The characters, at least, were expertly crafted from tangles of raw emotions. My heart broke multiple times even for Minya, the most stubborn and sadistic of them all. And for Eril-Fane, who had slain a part of his soul on the day he had slain the gods. I certainly felt like Sarai, whose days were drowned in lull potions; I had gone to bed at 5 a.m. to finish the book first, and when I’d finally woken up, I’d looked like living death.

So you can imagine the sense of utter betrayal when [highlight to reveal spoiler] it all ended with a cliffhanger. Thank goodness this will only be a duology (unless Taylor pulls a Jenny Han), because I’m not sure I’d be able to cope with more tantalisation like that.

Pick up Strange the Dreamer if you want vibrant and tragic and fairy-tale and yes, bewitchingly strange. Only a truly gifted storyteller can reveal the end in her prologue and still manage to ensnare her readers so completely until they are released by her very last word, excessive descriptions and all. A gorgeous new series to rival her first.

Favourite quote: “A man should have squint lines from looking at the horizon,” the old librarian had said, “not just from reading in dim light.”
Rating:
4/5


1A universe in Daughter of Smoke and Bone.

Caraval

I reserve five-star ratings for works so close to flawlessly crafted as The Girl Who Circumnavigated Fairyland and Harry Potter. So when I decided on five stars for Caraval after only several moments’ hesitation, I knew I have to write a sound review, if only to assure myself that my discernment had not rusted away after such a long spell of mediocre fiction. To be clear, my ratings are strictly personal; if I were to rate an acclaimed classic such as, say, Lord of the Flies, I would unabashedly give it one or two stars. So while the cultural significance is still a factor (as I am sure it is for many readers), my own enjoyment of the plot, prose, characters and unique (or not so unique) universes is what ultimately decides my ratings.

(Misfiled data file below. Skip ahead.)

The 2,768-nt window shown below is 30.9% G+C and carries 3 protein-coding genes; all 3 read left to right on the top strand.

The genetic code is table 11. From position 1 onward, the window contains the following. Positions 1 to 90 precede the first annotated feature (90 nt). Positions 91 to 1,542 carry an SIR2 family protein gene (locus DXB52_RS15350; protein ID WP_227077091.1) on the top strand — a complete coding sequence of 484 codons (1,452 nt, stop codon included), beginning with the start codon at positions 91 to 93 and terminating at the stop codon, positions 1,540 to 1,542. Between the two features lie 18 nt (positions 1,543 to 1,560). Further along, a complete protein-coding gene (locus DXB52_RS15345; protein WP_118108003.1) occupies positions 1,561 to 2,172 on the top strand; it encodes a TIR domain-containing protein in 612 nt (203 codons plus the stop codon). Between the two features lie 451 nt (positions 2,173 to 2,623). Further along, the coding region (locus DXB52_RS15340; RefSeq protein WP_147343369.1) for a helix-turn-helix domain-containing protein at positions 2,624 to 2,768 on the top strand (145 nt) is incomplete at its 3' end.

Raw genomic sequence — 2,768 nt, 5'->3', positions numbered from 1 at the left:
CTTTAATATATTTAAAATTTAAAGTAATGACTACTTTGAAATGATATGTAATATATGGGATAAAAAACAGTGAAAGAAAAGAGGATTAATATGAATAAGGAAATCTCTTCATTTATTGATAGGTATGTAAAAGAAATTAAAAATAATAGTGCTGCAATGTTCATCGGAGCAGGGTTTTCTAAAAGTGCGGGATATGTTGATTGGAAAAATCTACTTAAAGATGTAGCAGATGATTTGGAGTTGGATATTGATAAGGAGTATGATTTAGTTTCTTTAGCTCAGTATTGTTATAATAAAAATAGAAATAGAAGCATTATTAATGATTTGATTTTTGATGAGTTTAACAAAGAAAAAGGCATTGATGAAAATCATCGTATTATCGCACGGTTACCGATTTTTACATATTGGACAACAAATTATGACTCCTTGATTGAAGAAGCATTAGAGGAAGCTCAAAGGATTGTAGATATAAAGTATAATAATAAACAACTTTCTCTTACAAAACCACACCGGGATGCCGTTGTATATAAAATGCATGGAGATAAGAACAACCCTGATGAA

Out of the novels that I have rated, the determinant that separated almost all ‘very good’ books from five-star status was the pacing. I gave The Night Circus only four stars because despite the sublime (an understatement) descriptions of the titular circus, somewhere along the journey, I grew as tired of the competition as the protagonists did. The intricate details became bothersome distractions, the build-up to the inevitable central romance too slow. A more recent candidate, A Darker Shade of Magic, suffered from a similar problem. The frequent shifts to less riveting perspectives created unnecessary delays, kindling frustration more than they did constructive suspense. Admittedly, some of the books that I did give five stars to do not have perfect pacing either (Harry Potter and the Order of the Phoenix was an especially slow read in the series), but it was not to an extent where the exceptional creativity or meticulous world-building and plot planning could not more than make up for it.

In the early hours of yesterday, I finished Caraval in one sitting. In itself, that may not prove good pacing. But this story flew – I was not even remotely tempted to skim over a single passage or flip to a more action-packed page (a terrible habit that occurs with the overwhelming majority of books I read; patience is not one of my virtues). The lists of wondrous items typical when setting fantasy scenes or the protagonist’s indecisive monologues were never too drawn out. Nor were the chases and fights, of which the difficulty to write succinct (yet sufficiently well-matched and theatrical) ones is far too often under appreciated. There was enough to show the author’s thoughtfulness, but not so much that it became pretentious or amateur.